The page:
Fr. Gerard Maloney writes in the Irish Times of his reaction to the information, and disinformation, about the mother and baby homes.
Jesuit priest, Thomas Reese, writing in the National Catholic Reporter, comments on the meeting of U.S. bishops. The meeting could be a turning point but he asks, will they sail with the Francis wind or will they buck the waves of change?
Seamus Ahearne asks what do we read as priests, or do we? What do bishops read or do they? I wonder what we might come up with, if we took Pagola’s book, mixed in with Pope Francis’ (Joy of the Gospel) and tried to remodel our Church; our parishes; our Deanery; our Diocese; our Liturgies. Can we ever ‘minister’ if there isn’t rigorous discussion, serious study and a deep commitment to making Jesus Christ and Gospel relevant in every age?
Statement of the Austrian Pastors’ Intitiative on the Excommunication of Martha and Gert Heizer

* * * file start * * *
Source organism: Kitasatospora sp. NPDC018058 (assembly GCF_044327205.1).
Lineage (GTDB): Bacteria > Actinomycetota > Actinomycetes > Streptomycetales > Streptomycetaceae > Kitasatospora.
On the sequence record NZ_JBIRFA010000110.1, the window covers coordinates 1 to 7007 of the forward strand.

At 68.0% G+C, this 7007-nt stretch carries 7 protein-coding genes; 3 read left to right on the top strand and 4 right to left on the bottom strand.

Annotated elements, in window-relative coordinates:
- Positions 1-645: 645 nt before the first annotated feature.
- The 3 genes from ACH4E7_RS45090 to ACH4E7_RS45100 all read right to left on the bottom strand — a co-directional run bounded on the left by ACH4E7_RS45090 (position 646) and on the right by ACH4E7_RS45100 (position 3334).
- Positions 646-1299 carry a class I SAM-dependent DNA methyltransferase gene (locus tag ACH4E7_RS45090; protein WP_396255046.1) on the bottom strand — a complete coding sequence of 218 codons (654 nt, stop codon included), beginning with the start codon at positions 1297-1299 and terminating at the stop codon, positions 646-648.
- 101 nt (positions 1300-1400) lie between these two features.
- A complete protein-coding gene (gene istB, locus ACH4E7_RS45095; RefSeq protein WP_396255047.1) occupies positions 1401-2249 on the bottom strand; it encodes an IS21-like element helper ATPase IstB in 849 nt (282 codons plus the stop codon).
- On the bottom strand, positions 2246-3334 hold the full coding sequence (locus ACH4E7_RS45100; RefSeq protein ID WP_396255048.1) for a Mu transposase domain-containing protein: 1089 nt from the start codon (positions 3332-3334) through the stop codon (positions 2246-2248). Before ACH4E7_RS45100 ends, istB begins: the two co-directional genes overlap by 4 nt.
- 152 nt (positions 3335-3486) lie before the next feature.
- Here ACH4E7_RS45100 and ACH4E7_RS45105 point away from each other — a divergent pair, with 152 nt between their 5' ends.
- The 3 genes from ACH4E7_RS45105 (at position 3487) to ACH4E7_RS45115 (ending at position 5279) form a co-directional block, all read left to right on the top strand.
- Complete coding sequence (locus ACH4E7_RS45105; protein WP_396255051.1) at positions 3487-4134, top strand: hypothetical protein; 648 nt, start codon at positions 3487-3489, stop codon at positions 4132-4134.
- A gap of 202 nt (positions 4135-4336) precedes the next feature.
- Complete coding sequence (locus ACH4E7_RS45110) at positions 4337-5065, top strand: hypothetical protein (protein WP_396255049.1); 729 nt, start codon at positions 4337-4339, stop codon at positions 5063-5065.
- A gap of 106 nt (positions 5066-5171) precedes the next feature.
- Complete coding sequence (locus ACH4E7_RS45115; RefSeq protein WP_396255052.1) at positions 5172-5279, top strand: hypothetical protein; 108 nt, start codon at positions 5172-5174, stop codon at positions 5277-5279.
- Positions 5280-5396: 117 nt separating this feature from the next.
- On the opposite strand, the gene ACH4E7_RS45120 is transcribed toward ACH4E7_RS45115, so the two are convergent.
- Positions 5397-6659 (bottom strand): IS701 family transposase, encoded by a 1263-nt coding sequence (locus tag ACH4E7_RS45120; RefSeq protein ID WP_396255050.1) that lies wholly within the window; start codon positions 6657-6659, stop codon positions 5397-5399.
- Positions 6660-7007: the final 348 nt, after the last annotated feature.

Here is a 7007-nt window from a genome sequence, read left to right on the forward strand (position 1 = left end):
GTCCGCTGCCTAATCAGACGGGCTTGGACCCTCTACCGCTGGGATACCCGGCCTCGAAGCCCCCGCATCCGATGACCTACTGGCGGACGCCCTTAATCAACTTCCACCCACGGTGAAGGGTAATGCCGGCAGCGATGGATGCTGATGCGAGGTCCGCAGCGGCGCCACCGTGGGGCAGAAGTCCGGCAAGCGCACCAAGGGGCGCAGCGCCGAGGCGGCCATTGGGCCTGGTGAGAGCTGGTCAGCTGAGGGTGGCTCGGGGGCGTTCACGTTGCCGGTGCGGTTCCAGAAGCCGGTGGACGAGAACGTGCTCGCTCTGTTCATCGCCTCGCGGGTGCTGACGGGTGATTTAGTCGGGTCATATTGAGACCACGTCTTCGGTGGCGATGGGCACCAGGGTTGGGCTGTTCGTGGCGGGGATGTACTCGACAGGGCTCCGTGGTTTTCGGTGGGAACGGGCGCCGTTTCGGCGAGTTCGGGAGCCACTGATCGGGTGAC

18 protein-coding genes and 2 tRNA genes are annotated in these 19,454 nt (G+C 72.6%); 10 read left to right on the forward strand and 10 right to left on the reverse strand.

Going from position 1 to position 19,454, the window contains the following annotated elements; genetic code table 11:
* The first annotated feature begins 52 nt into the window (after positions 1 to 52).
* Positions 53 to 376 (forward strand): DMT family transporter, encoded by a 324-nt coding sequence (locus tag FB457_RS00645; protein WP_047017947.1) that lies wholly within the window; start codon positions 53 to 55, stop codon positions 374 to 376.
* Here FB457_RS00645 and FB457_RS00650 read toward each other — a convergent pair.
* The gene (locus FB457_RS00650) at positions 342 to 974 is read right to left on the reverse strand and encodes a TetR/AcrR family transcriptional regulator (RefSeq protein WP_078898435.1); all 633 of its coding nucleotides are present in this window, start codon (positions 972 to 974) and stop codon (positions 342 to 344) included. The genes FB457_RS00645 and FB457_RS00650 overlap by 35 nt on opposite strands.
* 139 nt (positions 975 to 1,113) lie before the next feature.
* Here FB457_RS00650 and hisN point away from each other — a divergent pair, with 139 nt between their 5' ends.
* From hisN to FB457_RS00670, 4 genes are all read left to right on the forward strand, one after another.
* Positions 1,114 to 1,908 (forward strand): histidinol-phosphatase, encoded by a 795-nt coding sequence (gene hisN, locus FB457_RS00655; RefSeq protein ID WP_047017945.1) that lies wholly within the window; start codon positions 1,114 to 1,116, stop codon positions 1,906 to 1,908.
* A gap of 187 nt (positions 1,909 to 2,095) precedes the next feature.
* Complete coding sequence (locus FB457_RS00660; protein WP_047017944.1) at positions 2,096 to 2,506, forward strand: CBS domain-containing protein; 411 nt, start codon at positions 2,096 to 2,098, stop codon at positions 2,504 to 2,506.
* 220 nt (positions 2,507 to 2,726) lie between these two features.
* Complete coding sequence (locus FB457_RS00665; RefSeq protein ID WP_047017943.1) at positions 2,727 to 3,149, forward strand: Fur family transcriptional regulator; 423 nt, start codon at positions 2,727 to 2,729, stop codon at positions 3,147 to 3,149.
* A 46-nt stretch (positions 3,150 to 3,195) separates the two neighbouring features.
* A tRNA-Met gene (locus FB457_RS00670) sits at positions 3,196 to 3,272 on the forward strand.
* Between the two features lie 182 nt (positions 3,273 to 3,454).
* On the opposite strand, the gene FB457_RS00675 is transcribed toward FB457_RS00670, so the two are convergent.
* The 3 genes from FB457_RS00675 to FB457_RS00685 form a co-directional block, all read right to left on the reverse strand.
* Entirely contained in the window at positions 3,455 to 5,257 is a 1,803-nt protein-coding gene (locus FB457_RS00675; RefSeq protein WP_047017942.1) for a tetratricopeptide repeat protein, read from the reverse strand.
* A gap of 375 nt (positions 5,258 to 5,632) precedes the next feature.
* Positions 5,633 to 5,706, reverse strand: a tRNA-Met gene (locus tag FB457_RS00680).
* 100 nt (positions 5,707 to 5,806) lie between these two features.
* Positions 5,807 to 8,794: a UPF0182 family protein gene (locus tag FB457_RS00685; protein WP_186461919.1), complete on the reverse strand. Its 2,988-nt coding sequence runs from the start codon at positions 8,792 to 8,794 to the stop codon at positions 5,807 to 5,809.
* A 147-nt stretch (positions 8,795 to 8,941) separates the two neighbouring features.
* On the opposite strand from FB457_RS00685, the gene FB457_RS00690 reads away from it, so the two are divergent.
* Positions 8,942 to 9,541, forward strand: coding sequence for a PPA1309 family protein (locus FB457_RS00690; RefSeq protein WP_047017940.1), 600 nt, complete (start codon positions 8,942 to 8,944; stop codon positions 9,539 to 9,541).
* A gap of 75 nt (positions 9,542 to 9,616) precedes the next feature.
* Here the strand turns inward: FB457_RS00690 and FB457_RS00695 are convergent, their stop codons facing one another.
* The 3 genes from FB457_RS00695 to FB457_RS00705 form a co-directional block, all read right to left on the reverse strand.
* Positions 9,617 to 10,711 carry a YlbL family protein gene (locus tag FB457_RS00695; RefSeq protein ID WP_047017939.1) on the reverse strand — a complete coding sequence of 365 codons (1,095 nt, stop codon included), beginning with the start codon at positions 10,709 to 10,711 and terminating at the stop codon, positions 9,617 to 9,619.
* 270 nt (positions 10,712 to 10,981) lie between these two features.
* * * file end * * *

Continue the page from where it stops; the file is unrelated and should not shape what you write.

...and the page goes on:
This decision is a fatal signal for all who are hoping, together with Pope Francis, for a kind Church that is close to the people.
Seamus Ahearne is saddened at the loss of All Hallows. He says “The Church in Ireland; the Church in Dublin will become less hospitable (less warm and open) at the death of such a homely place. We cannot afford the loss of someone so dear. Can something else be done?”
Seamus Ahearne muses on the special moments of life we mark with Sacraments and he wonders how can we help to let the world of God be glimpsed?
Roy Donovan warns that so much of Pope Francis’ outreach, and all his good efforts, are increasingly becoming more hollow for people who cry out for substance.
Seamus Ahearne reflects on being lost for words at the profoundly sad funeral of Mairead Moran. R.I.P.
Brendan Hoban ponders how sport has relegated religion in his Western People column.
This article, taken from the New York Times, is a further indication of the mixed messages that are emanating from different sections of the Church
(See also article by Maureen Dowd in today’s (Mon) Irish Times